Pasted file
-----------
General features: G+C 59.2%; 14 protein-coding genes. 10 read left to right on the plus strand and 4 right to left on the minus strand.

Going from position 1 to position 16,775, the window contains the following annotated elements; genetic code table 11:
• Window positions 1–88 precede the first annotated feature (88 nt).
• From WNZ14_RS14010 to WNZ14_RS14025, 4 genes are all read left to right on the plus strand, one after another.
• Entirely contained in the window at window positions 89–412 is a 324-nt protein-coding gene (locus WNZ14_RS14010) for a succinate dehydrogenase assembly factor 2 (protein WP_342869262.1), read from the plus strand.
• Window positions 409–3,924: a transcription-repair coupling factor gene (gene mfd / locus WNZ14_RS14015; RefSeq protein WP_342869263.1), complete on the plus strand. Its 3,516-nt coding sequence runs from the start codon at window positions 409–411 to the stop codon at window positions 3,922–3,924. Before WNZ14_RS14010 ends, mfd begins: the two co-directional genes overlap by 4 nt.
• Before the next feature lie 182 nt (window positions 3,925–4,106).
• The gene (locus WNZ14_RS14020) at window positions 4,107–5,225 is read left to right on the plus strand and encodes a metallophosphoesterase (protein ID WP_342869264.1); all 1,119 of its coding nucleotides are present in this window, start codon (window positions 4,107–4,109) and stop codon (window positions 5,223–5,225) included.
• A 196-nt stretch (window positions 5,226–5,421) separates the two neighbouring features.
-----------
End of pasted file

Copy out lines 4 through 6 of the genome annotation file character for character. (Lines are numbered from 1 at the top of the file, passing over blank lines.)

• From WNZ14_RS14010 to WNZ14_RS14025, 4 genes are all read left to right on the plus strand, one after another.
• Entirely contained in the window at window positions 89–412 is a 324-nt protein-coding gene (locus WNZ14_RS14010) for a succinate dehydrogenase assembly factor 2 (protein WP_342869262.1), read from the plus strand.
• Window positions 409–3,924: a transcription-repair coupling factor gene (gene mfd / locus WNZ14_RS14015; RefSeq protein WP_342869263.1), complete on the plus strand. Its 3,516-nt coding sequence runs from the start codon at window positions 409–411 to the stop codon at window positions 3,922–3,924. Before WNZ14_RS14010 ends, mfd begins: the two co-directional genes overlap by 4 nt.